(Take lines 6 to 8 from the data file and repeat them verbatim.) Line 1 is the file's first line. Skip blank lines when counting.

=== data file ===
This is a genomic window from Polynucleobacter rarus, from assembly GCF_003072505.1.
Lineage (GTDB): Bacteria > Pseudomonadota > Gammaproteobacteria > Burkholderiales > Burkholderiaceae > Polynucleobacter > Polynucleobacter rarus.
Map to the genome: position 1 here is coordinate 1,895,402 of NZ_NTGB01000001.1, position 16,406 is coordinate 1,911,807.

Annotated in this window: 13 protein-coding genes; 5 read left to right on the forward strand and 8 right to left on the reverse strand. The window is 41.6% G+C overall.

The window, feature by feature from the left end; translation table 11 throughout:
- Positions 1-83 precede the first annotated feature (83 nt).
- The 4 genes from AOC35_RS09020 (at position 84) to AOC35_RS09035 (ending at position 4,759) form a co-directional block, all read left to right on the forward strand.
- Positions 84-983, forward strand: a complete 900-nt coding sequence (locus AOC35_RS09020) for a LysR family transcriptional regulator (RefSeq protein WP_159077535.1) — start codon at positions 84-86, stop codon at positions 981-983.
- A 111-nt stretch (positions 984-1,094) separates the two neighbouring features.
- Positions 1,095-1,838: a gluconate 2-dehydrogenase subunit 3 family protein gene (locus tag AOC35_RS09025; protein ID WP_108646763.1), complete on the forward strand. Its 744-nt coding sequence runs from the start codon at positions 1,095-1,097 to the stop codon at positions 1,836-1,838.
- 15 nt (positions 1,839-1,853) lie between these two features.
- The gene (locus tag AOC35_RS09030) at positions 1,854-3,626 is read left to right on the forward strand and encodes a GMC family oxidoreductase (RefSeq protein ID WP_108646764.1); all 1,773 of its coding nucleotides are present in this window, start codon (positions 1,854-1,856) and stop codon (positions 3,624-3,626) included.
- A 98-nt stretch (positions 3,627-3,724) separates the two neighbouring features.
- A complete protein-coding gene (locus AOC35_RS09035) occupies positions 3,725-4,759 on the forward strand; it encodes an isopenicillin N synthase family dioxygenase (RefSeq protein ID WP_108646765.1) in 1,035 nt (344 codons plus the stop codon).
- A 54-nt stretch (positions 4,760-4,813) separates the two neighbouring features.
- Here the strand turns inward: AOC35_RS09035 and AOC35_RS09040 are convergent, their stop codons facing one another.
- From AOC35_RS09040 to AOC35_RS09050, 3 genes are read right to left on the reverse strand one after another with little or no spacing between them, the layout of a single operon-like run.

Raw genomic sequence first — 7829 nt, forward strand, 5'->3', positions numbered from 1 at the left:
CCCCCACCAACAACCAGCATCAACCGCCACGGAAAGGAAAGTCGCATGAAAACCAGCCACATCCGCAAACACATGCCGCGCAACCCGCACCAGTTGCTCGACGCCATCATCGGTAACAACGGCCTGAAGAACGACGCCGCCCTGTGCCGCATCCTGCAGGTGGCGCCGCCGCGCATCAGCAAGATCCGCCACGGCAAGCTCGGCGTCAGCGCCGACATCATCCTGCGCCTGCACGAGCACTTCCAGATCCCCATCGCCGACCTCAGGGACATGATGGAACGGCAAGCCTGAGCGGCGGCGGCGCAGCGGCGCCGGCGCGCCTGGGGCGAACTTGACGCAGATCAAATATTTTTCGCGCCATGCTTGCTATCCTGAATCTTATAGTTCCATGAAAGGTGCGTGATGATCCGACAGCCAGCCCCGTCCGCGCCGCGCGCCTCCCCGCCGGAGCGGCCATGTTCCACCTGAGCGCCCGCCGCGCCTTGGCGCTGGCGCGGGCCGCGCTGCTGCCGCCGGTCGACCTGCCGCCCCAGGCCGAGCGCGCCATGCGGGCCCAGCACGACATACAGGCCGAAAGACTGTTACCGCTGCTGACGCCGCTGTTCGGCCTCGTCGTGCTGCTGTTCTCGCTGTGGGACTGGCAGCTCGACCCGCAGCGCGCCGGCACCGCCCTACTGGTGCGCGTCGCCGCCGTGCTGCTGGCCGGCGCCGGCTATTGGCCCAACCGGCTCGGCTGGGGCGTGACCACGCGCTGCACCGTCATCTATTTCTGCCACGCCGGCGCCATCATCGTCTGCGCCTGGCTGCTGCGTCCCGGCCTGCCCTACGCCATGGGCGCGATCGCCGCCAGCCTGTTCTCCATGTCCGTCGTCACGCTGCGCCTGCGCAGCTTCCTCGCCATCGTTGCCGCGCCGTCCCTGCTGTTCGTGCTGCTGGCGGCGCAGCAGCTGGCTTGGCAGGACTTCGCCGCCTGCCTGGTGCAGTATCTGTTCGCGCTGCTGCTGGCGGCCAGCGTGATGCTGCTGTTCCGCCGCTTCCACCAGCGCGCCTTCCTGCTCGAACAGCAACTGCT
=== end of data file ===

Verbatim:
- Positions 1-83 precede the first annotated feature (83 nt).
- The 4 genes from AOC35_RS09020 (at position 84) to AOC35_RS09035 (ending at position 4,759) form a co-directional block, all read left to right on the forward strand.
- Positions 84-983, forward strand: a complete 900-nt coding sequence (locus AOC35_RS09020) for a LysR family transcriptional regulator (RefSeq protein WP_159077535.1) — start codon at positions 84-86, stop codon at positions 981-983.